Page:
Following the long-anticipated enactment of a statewide electronic waste recycling law by the New York State Legislature in late May, the industry has formally withdrawn its lawsuit challenging New York City's e-waste law. As I have written, the recently enacted state law - one of the strongest of its kind in the nation - expressly preempts NYC's law, which effectively rendered the lawsuit moot.
The voluntary dismissal of the industry lawsuit - which was memorialized in a court order today - is most welcome news. Initially, it means that residents of New York City, who have been expecting to have mandatory e-waste recycling available since the city law's passage in 2008, can finally look forward to having a free and convenient means of returning their unwanted Tvs and computers for responsible recycling.
Perhaps more importantly, it removes the threat the lawsuit posed to e-waste and other so-called producer responsibility or product stewardship laws in other states around the nation. As I've addressed previously, though industry's gripe was fundamentally with a narrow aspect of the city's proposed regulations to implement the law, the suit was so broadly framed that it put in jeopardy any law based on the notion that the manufacturers of consumer products should bear the financial responsibility for their disposition at end-of-life. In a nutshell, the concept of producer responsibility holds that if manufacturers must internalize the costs of handling their products at the time of disposal, they will be encouraged to design them so as to be less toxic, more easily reused or recycled, etc. This is an idea that has caught on in more than 20 states in every region of the country (as well as Europe, Canada, Japan and elsewhere), and is being applied to products beyond electronics, including paint, carpets, pharmaceuticals and others. The industry lawsuit threatened to impede if not derail its progress, and as such the formal dismissal is an extremely positive development.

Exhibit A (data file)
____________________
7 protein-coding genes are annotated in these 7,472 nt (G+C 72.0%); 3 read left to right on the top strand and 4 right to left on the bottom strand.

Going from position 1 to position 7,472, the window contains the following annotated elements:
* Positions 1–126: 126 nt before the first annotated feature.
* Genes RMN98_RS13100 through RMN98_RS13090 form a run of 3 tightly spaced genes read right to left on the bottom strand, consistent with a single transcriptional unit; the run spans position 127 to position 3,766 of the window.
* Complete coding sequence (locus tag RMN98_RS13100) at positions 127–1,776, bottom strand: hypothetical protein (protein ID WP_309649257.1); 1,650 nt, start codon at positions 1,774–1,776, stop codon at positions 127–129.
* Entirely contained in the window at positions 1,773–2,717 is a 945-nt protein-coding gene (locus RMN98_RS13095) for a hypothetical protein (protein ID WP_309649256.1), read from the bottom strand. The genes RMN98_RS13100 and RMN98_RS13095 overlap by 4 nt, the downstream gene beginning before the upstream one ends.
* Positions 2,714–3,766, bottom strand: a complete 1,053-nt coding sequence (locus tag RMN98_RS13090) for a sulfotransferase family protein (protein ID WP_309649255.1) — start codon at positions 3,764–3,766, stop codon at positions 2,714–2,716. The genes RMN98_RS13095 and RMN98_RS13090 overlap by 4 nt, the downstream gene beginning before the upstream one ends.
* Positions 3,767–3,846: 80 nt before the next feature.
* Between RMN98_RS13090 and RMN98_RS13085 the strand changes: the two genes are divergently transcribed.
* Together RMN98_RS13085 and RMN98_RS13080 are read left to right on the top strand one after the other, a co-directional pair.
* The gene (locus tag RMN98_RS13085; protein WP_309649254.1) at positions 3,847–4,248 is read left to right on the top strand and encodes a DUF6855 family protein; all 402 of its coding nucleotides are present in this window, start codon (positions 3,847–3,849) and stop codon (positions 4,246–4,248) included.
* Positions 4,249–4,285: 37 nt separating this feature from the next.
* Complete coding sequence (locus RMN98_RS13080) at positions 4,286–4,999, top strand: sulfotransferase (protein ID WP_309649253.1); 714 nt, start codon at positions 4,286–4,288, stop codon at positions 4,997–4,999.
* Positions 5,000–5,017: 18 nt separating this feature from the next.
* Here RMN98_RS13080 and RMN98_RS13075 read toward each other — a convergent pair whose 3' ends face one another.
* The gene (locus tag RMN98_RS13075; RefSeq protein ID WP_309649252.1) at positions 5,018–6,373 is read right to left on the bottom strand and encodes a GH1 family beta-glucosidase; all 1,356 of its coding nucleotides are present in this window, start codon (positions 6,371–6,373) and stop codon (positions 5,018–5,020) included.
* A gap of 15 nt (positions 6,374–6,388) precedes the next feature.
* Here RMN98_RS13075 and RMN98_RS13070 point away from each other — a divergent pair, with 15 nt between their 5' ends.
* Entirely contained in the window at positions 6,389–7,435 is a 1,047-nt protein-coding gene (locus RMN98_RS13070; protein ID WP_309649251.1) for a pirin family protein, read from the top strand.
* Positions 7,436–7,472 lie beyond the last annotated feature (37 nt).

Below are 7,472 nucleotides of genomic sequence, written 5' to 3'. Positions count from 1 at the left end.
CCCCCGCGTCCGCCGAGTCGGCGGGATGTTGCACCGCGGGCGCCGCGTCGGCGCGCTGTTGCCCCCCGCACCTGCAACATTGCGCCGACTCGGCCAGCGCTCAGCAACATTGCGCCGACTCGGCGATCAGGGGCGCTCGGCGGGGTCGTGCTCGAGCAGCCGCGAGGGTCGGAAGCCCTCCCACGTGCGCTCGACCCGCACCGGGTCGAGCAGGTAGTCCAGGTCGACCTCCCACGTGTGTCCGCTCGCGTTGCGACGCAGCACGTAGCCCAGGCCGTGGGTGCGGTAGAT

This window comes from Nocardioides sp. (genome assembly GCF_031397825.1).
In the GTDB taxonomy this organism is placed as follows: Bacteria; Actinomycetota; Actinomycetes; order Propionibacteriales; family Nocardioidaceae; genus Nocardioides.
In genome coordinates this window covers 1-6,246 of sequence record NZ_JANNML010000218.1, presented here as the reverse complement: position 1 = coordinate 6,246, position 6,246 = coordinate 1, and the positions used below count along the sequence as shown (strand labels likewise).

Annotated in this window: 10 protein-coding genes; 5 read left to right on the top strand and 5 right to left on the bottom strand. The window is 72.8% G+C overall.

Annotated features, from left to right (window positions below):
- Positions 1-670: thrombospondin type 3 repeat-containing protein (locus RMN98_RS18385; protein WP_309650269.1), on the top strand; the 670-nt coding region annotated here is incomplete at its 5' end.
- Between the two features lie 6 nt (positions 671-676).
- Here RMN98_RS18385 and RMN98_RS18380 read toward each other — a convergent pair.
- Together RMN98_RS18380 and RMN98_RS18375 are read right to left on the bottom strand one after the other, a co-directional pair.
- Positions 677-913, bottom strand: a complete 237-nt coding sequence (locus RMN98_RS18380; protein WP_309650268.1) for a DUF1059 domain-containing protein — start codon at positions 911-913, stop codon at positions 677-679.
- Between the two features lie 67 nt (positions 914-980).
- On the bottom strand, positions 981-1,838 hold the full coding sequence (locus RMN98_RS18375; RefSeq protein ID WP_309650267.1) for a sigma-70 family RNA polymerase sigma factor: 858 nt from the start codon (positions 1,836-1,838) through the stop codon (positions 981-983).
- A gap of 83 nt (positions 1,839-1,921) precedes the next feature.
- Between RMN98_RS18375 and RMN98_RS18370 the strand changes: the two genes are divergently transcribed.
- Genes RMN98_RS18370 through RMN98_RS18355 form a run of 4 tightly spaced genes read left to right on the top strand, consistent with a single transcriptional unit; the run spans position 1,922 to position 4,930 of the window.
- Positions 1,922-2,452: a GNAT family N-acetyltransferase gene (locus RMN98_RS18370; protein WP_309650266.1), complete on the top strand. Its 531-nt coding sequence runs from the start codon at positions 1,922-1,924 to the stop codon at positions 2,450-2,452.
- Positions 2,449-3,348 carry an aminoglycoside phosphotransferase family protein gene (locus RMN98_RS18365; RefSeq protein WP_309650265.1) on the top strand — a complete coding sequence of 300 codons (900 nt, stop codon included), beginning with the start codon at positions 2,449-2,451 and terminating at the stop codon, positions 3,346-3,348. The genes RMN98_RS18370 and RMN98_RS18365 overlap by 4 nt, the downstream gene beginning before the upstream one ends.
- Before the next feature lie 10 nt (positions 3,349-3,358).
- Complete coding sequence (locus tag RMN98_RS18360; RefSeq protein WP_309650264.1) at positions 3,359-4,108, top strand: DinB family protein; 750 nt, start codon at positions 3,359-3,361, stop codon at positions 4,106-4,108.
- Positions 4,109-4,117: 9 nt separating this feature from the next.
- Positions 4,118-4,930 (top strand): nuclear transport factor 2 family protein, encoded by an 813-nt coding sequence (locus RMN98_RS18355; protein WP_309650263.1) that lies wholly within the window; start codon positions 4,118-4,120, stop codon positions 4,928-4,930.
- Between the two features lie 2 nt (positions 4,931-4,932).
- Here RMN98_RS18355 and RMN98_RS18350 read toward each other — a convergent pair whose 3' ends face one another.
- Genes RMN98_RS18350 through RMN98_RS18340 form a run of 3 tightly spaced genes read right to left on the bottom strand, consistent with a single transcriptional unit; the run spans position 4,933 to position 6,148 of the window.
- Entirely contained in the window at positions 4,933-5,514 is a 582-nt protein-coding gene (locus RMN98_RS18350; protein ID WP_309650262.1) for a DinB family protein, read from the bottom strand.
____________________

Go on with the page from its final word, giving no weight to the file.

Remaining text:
Not that everything about the lawsuit was regrettable. One of the silver linings was the way in which it brought the plaintiff manufacturers and the city together to develop workable solutions to the very real practical obstacles to collection in New York City. Because of its low rates of car ownership and dense living arrangements, how collection might best be implemented in the city poses serious challenges. Through settlement negotiations, the parties made significant progress toward addressing those challenges and devising viable collection alternatives that should both serve New York City residents and accommodate the business needs of the manufacturers charged under the law with taking back their products. We hope (and have every reason to believe) that these good discussions will continue, as the need for meaningful e-waste collection opportunities in NYC will persist, albeit now under the terms of the state law (which becomes effective next April).
All sides deserve congratulations for the hard work and good faith they brought to the settlement table - elements that augur well for New York State's nascent e-waste program.